Katy Barrett, Curator of Art, talks about the work she did for our latest exhibition Unseen: Lives of Looking.
If you've been to the Queen’s House recently, you’ll have noticed something different about the Great Hall. The entrance way to the North West Parlour is lit by a red light and there’s intriguing music and dialogue emanating from the room. This is the major feature of our latest contemporary art show Unseen: The Lives of Looking by Dryden Goodwin.
For the show, Goodwin has created his first feature-length film, which looks at the different processes of intensive looking and recording required by three modern individuals in their working lives: an eye surgeon, a planetary explorer and a human rights lawyer. He combines live action with filmed sequences of him drawing. It is portraiture, but an expanded form, in an immersive and mesmerising film, which gets you thinking about how we look, and what we do and don’t choose to see. Goodwin frames both his film and his shots so that you never quite see the whole picture and you focus on different details. The three individuals’ lives are framed by his observations of London, of the passing lives of strangers, and of his father and son. It’s both panoramic and minute in scale and thoroughly beautiful.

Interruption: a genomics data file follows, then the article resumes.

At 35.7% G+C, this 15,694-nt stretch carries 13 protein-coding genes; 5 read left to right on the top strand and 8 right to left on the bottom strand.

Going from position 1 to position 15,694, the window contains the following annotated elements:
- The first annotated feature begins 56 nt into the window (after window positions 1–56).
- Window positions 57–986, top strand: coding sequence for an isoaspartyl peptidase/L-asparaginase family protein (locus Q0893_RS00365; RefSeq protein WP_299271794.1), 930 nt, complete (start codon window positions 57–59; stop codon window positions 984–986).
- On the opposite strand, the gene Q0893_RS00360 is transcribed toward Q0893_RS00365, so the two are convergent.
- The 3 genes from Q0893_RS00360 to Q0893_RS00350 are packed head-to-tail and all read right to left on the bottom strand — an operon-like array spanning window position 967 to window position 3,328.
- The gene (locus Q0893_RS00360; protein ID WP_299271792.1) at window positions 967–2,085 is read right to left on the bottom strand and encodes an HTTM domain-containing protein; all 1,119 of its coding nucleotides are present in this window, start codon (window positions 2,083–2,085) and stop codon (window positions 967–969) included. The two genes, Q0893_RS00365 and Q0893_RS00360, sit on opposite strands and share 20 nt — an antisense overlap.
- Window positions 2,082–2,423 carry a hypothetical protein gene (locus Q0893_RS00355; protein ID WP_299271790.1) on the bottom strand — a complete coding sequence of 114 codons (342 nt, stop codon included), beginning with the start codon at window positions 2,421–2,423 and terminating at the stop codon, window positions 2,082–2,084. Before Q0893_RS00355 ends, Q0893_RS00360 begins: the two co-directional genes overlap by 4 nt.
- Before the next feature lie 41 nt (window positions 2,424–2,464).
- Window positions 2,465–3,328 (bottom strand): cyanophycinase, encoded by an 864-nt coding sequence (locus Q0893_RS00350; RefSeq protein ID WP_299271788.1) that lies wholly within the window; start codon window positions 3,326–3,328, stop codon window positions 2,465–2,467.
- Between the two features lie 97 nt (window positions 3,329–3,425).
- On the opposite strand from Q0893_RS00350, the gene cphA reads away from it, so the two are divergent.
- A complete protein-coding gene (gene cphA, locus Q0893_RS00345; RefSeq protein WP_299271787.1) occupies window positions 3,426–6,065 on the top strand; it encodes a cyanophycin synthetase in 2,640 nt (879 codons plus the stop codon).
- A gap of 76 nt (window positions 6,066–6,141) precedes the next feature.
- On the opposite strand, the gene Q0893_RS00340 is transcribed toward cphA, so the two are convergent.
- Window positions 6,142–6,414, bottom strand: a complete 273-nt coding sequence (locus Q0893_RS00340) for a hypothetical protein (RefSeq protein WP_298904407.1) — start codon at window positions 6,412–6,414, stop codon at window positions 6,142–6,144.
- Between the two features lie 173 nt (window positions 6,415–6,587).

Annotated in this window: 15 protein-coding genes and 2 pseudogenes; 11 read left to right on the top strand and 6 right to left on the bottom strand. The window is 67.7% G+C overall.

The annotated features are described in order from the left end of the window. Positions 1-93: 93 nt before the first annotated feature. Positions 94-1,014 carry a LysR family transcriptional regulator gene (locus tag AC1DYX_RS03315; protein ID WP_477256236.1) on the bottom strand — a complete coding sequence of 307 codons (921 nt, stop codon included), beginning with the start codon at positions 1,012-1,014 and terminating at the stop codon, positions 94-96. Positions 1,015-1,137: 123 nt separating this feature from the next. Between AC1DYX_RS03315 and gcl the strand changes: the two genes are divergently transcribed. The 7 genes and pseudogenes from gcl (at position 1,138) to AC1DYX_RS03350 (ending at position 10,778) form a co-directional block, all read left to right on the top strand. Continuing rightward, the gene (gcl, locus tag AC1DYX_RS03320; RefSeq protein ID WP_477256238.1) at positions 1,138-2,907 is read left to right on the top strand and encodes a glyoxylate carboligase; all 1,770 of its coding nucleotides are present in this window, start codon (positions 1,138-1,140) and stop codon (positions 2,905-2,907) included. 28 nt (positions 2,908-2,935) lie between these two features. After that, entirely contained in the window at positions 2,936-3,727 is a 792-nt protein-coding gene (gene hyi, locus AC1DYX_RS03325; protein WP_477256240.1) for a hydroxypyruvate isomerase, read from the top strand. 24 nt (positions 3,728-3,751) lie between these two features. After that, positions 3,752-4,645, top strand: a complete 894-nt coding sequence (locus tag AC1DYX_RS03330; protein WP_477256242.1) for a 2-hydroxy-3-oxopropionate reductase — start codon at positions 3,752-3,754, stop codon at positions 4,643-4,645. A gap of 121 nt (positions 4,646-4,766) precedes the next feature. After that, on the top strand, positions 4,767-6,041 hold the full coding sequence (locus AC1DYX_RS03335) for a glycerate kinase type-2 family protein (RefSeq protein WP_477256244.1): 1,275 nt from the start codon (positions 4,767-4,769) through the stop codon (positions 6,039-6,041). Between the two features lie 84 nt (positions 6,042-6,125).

The process of working on an exhibition that includes a digital element has been a new one for me. I too have had to work with both panoramic and minute scales of looking and recording. Turning a historic space like a parlour in the Queen’s House into a projection room is quite a project. We’ve added a new entrance wall to help control light and sound both into and out of the space, we've added light absorbing and sound-deadening materials to the walls and floor, and we've installed a specially-made screen to show the film in all its beauty.
We've also, of course, added seating, and this has a nice little story of its own. The three benches in the space are rather special. They’re three of eight benches that came to the museum from the Old Royal Naval College. They used to be used in the Painted Hall, where the Greenwich Hospital Collection paintings were hung. It’s nice to think that there’s a continuity between the visitors who came to see some of the museum’s most iconic paintings there in the 19th-century, and the process of watching Goodwin’s film today. Looking has long been a central story to the history of Greenwich, and these benches have seen it in action.